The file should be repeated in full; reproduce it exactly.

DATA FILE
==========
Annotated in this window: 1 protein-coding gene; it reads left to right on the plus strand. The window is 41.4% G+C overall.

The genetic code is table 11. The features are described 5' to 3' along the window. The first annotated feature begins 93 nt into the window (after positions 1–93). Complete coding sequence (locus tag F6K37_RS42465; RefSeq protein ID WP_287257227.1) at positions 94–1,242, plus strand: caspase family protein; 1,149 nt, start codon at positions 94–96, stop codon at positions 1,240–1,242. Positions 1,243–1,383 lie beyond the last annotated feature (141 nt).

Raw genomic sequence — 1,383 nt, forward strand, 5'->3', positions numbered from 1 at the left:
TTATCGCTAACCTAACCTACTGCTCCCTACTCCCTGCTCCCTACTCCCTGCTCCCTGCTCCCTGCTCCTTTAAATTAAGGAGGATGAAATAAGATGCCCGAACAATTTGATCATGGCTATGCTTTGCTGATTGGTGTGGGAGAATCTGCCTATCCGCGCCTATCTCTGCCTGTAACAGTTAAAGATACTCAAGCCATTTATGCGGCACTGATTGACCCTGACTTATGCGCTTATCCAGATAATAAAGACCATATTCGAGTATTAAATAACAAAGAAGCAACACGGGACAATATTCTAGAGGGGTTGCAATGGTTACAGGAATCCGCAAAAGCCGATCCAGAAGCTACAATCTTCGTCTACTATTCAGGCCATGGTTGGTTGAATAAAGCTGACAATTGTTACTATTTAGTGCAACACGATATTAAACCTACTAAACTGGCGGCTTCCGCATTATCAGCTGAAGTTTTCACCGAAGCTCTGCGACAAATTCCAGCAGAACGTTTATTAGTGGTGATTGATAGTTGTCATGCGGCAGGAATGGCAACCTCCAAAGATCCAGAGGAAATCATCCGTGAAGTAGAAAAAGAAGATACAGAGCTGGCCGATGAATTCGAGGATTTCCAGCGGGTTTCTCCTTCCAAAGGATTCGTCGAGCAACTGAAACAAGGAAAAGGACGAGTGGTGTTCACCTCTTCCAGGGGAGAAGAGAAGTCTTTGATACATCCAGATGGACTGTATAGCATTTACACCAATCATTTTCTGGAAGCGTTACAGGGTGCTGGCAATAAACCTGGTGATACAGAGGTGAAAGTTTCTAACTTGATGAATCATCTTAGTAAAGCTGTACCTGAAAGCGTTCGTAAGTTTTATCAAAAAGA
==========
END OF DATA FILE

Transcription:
Annotated in this window: 1 protein-coding gene; it reads left to right on the plus strand. The window is 41.4% G+C overall.

The genetic code is table 11. The features are described 5' to 3' along the window. The first annotated feature begins 93 nt into the window (after positions 1–93). Complete coding sequence (locus tag F6K37_RS42465; RefSeq protein ID WP_287257227.1) at positions 94–1,242, plus strand: caspase family protein; 1,149 nt, start codon at positions 94–96, stop codon at positions 1,240–1,242. Positions 1,243–1,383 lie beyond the last annotated feature (141 nt).

Raw genomic sequence — 1,383 nt, forward strand, 5'->3', positions numbered from 1 at the left:
TTATCGCTAACCTAACCTACTGCTCCCTACTCCCTGCTCCCTACTCCCTGCTCCCTGCTCCCTGCTCCTTTAAATTAAGGAGGATGAAATAAGATGCCCGAACAATTTGATCATGGCTATGCTTTGCTGATTGGTGTGGGAGAATCTGCCTATCCGCGCCTATCTCTGCCTGTAACAGTTAAAGATACTCAAGCCATTTATGCGGCACTGATTGACCCTGACTTATGCGCTTATCCAGATAATAAAGACCATATTCGAGTATTAAATAACAAAGAAGCAACACGGGACAATATTCTAGAGGGGTTGCAATGGTTACAGGAATCCGCAAAAGCCGATCCAGAAGCTACAATCTTCGTCTACTATTCAGGCCATGGTTGGTTGAATAAAGCTGACAATTGTTACTATTTAGTGCAACACGATATTAAACCTACTAAACTGGCGGCTTCCGCATTATCAGCTGAAGTTTTCACCGAAGCTCTGCGACAAATTCCAGCAGAACGTTTATTAGTGGTGATTGATAGTTGTCATGCGGCAGGAATGGCAACCTCCAAAGATCCAGAGGAAATCATCCGTGAAGTAGAAAAAGAAGATACAGAGCTGGCCGATGAATTCGAGGATTTCCAGCGGGTTTCTCCTTCCAAAGGATTCGTCGAGCAACTGAAACAAGGAAAAGGACGAGTGGTGTTCACCTCTTCCAGGGGAGAAGAGAAGTCTTTGATACATCCAGATGGACTGTATAGCATTTACACCAATCATTTTCTGGAAGCGTTACAGGGTGCTGGCAATAAACCTGGTGATACAGAGGTGAAAGTTTCTAACTTGATGAATCATCTTAGTAAAGCTGTACCTGAAAGCGTTCGTAAGTTTTATCAAAAAGA